Archive Page - 12/1/12 39 years, 2,080 covers and 53,257 stories from PEOPLE magazine's history for you to enjoy
On Newsstands Now
- Brad's Devotion: The Inside Story
- Oklahoma Tornado: Heroic Rescues
- Michael Douglas on Catherine's Health
Pick up your copy on newsstands
Click here for instant access to the Digital Magazine
People Top 5
LAST UPDATE: Wednesday May 22, 2013 05:10PM EDT
PEOPLE Top 5 are the most-viewed stories on the site over the past three days, updated every 60 minutes
- February 10, 2003
- Vol. 59
- No. 5
Joy Hakim's Punchy Take on America's Past Turns Kids into History Hounds
Will this be on the test? Probably not, but such humanizing details have made Joy Hakim the J.K. Rowling of history textbooks. Like the Harry Potter author, Hakim, 72, who wrote the 10-book A History of US series, gets loads of fan mail for her character-driven take on America's past. Wrote one middle schooler: "[The first] night I read...six chapters. I'm saving up my allowance so I can buy the whole series. P.S. I showed it to my parents, and they wouldn't give it back to me until I forced them."
Equally impressed are the A-list stars who give voice to historical figures in Freedom: A History of US, the PBS series based on the books. Tom Hanks is Abraham Lincoln, Susan Sarandon is Susan B. Anthony, while Brad Pitt is James K. Polk. Says creative consultant Christopher Reeve, whose son Will, 10, and half brother Jeffrey Johnson, a Vermont history teacher, are Hakim fans: "Hers are the kind of books I wish were in my classroom in seventh grade. Back then it was much more spitting back names and dates."
That was the problem when Hakim, the daughter of Jack, a furniture shop owner, and Ida, a department store buyer, was a kid in Rutland, Vt. "When I was interested I did well," says Hakim. "I didn't care for history." The books, she says, "were dreadful."
She saw the same reaction in her children—Ellen, now 46, Jeffrey, 42, and Danny, 31. Danny, Detroit bureau chief for The New York Times, says that his high school used "books written to please everybody but the kids."
The reason, Hakim learned, is that most are written by committee. "The result," she says, "is a bare-bones fact book devoid of narrative and voice." A 1985 University of Minnesota study that showed kids retained 40 percent more information from passages written by journalists than from ones written by academics proved inspirational. Having taught special education and written for The Virginian-Pilot newspaper, Hakim decided in 1986, she says, "I need to get going."
Writing from her Virginia Beach home and using $60,000 of her own money for expenses, Hakim wrote 10 books in 16 years. Husband Sam, 73, a retired grains broker was "long-suffering," she says. Hakim took chapters to local schools for feedback. Encouraged, she sent the books out—only to hear they didn't "fit the mold" of what a textbook should be.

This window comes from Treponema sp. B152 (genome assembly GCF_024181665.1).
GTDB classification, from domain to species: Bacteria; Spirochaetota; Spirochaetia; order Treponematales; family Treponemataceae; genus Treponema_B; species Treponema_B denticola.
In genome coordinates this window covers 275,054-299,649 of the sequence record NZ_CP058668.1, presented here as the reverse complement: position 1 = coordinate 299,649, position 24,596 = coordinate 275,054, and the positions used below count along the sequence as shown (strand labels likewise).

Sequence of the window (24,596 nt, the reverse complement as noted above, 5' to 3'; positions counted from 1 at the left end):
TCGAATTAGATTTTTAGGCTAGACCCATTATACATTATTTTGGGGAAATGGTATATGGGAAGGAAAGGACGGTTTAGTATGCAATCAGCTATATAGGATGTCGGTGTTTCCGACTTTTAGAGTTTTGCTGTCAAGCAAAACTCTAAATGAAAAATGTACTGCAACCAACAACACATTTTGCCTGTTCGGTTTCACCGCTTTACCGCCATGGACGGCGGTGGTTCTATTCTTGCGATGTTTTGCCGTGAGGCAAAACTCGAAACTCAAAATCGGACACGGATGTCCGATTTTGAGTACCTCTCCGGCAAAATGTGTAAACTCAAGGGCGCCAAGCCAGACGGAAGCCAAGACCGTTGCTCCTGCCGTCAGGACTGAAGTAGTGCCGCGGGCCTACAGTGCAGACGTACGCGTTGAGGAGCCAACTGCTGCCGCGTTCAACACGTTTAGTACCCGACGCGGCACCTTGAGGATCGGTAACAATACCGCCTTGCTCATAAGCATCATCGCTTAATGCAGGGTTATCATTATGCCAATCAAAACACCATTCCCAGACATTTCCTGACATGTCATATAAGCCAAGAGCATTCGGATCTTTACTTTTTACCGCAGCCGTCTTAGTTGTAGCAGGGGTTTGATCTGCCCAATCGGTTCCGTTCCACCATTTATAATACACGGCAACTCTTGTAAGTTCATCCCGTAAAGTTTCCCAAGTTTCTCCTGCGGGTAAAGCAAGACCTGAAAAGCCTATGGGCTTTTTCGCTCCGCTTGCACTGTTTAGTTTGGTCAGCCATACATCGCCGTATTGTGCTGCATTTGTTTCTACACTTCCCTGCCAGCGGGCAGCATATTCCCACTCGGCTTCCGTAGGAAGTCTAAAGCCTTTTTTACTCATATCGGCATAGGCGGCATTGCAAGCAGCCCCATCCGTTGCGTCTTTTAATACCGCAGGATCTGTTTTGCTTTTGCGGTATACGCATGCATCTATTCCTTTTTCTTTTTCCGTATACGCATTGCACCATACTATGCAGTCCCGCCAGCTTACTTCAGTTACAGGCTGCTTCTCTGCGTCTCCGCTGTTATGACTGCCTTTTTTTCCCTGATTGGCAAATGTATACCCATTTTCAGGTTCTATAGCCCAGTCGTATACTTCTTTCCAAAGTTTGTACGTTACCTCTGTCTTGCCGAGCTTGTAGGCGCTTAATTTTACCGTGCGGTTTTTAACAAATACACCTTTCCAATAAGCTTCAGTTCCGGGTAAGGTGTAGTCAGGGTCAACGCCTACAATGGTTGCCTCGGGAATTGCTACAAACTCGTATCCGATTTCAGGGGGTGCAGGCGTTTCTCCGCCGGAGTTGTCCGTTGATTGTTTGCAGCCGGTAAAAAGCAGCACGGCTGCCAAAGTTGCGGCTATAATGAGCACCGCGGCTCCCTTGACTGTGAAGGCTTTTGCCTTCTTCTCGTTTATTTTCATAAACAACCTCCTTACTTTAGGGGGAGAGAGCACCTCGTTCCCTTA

"If there is a publisher that didn't turn me down," says Hakim, "I should send them an apology for missing them." Finally, in 1991, a friend called in a favor at Oxford University Press, where he was formerly president, which printed 4,000 copies of each volume.
To date the series, which begins with the Ice Age and ends just after 9/11, has sold 4 million copies and is part of the official curriculum in nine states. At San Francisco's James Lick Middle School, which couldn't afford a set for each pupil, one teacher pulled the books apart and laminated every page to pass around in class.
"I don't know what I would do without this woman," says New Jersey eighth-grade teacher Janet Harris. "She titles a chapter [on equality], 'Do Girls Have Brains?' I mean, how provocative!"
Historian David McCullough, who calls Hakim's series "an important event in the progress of education," also points out that, at about 200 pages each, "they're not 10-lb. blocks you lug home at night."
Perhaps the most exciting development is seeing children going beyond their assignments. "I usually read extra chapters," says Lizzie Davies, 13, a student in Harris's class. Kids also like that, rather than dumbing down the language, Hakim defines words they might not know (from a section on LBJ: "Ego: a person's sense of self"). And among her quirky sidebars—research showed kids hate footnotes—are a recipe for biscuits Revolutionary War soldiers ate and an Oprah Winfrey bio.
Not everyone, though, is thrilled with her take on history. The books were removed last fall from Florida's Chiefland Middle School classrooms after one parent deemed her explanation of the Vietnam War too liberal. "The back [cover] of Hakim's book writes her up as a master storyteller," says superintendent Cliff Norris, who gave the order to remove the offending books and reshelve them in the library. "Ms. Hakim's book certainly has a lot of colorful elaborations of events that may or may not be factual." Says Hakim: "I killed myself to be balanced, but as hard as you work, some of your ideas are going to come forth."
Unfazed by such criticism in the face of otherwise overwhelming success, Hakim is now at work on a set of six science texts. She had intended to take on world history, she says. "I thought about the Greeks, the Sumerians.... I kept going back and finally hit the Big Bang—and it turned into a science book." Coming soon to a middle school near you: the amazing but true story of E=MC².
Joanna Blonska in Virginia Beach
- Joanna Blonska.
Treat Yourself! 4 Preview Issues
The most buzzed about stars this minute!